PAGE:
Updated at 11:46 a.m. Aug. 23 with a comment from Secretary of State Jay Ashcroft
Opponents of Missouri’s eight-week abortion ban have dropped their efforts to gather the needed 100,000 signatures to place a referendum on the November 2020 ballot. They claim Secretary of State Jay Ashcroft did not give them enough time to do so by Wednesday, when the law will take effect.
The abortion-rights coalition No Bans On Choice and the ACLU of Missouri have instead turned their attention to making sure state officials cannot block future referendums. On Thursday, they filed a lawsuit against Ashcroft, a Republican, alleging that the laws that allowed him to delay releasing the referendum’s language violate the state’s constitution.
The lawsuit, filed in Jefferson City, asks a Cole County Circuit Court judge to bar state officials from again preventing petition organizers from collecting signatures before the state completes administrative tasks during the 90-day period between a petition’s filing and its certification.
"Today we are challenging the whole statutory scheme that provides less than 90 days to collect signatures for a referendum,” ACLU of Missouri Legal Director Tony Rothert said. “In particular, the statutes that we’re challenging are those that do not allow people who want to put a referendum on the ballot to begin collecting signatures immediately.
"If that statue were not enforced, we could have begun collecting signatures almost three months ago,” he said.
Rothert said opponents of the law are certain that Missourians would have signed those petitions, ensuring that the referendum would be on the ballot. He said the plaintiffs want to keep state officials from doing so should state legislators pass another law that limits access to abortion.
"What we’re seeking here is declaratory judgment to prevent the Legislature and the Secretary of State from denying the right of referendum when inevitably they pass an anti-choice law in the future," Rothert said.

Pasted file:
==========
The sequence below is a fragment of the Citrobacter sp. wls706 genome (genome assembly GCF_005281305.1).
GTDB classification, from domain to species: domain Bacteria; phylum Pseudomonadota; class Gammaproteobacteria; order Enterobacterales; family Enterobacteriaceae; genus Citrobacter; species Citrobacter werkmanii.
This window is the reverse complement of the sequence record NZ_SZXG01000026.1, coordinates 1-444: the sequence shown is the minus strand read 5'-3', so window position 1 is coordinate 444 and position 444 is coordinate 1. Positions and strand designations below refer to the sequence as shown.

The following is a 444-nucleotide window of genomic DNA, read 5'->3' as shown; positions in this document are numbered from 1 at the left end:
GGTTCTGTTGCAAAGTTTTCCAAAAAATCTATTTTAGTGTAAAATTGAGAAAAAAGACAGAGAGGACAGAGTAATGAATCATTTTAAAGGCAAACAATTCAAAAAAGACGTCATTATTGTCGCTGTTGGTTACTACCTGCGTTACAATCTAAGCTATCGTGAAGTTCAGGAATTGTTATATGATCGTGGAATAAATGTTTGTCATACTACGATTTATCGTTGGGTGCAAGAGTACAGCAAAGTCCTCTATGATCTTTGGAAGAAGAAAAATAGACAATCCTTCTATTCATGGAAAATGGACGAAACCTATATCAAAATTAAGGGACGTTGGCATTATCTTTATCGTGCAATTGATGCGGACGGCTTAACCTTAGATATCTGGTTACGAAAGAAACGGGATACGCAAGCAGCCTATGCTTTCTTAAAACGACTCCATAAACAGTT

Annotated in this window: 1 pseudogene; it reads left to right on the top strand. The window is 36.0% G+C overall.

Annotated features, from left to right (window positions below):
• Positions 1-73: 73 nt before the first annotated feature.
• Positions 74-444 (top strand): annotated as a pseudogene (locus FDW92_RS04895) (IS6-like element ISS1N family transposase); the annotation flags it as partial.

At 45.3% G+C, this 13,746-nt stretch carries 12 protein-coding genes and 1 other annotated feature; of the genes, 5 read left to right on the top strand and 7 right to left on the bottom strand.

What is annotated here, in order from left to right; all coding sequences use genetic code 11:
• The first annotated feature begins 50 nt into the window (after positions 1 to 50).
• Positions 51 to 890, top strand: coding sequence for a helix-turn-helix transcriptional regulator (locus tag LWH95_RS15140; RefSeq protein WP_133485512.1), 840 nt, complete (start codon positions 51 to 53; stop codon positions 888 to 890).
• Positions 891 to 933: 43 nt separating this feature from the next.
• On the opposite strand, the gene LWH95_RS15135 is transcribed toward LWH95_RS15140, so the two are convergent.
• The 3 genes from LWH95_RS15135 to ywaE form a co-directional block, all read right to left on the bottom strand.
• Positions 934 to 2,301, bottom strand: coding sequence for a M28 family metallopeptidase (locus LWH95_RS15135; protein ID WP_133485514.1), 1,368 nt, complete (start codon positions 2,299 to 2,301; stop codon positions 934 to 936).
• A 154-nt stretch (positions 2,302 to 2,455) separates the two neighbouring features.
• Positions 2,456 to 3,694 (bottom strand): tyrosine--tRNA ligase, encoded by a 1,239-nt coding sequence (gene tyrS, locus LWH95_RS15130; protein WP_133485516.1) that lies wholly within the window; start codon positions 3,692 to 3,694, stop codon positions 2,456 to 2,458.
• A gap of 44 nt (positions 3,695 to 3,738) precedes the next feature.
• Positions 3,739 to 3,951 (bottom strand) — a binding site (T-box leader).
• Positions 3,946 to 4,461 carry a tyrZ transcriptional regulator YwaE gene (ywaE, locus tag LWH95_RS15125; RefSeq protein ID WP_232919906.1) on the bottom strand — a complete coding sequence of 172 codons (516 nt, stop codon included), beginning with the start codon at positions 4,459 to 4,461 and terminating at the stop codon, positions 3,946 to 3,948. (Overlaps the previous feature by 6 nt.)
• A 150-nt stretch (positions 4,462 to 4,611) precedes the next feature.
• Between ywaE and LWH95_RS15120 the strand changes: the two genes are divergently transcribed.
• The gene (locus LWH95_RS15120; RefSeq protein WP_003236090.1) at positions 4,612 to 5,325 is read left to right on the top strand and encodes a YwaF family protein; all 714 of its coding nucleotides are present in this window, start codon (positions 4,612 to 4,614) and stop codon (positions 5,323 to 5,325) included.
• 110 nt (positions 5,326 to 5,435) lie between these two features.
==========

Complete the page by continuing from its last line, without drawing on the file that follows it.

The Republican-controlled Legislature passed the law in May, and Republican Gov. Mike Parson signed it into law. The ACLU then filed a petition to place the law up for a statewide vote in the November 2020 election.
Last week, when Ashcroft released language for a petition that would have put the law on November 2020 ballot, abortion-rights advocates accused him of delaying the release to prevent voters from deciding on the law. Ashcroft denied doing so.
Ashcroft's office said he would not comment on pending litigation. But in a statement, he criticized the coalition's approach.
"I am saddened in our society today, that frequently when organizations lose, their normal response is to whine and claim that the rules should not apply to them," Ashcroft said.
In an interview last week, Ashcroft said that the ACLU of Missouri erred by submitting the referendum to his office after Parson signed the measure into law. He said opponents of the abortion ban could have avoided a court fight had they turned in the referendum proposal before May 24.
Ashcroft said he had to follow the process for approving referendums — including allowing time for public comment and having the attorney general’s office approve the ballot summary language. He said his office read through the more than 1,100 responses to the referendum.
Opponents of the abortion law said that after Ashcroft certified the ballot language, they collected 800 signatures in one day, which they cited as proof that they could have obtained the needed amount in 90 days.
“We knew we had to face reality, and we know we can’t ask our volunteers in good faith to go after this impossible task of collecting this many signatures in time,” said Robin Utz, treasurer of No Bans On Choice.
Now that the referendum is off the table, the coalition will direct its efforts toward registering voters in 2020, said Mallory Schwarz, executive director of NARAL Pro-Choice Missouri.
“It’s a heartbreaking outcome, when there was so much enthusiasm and outrage from Missourians across the state, but we are not backing down from this effort,” Schwarz said.
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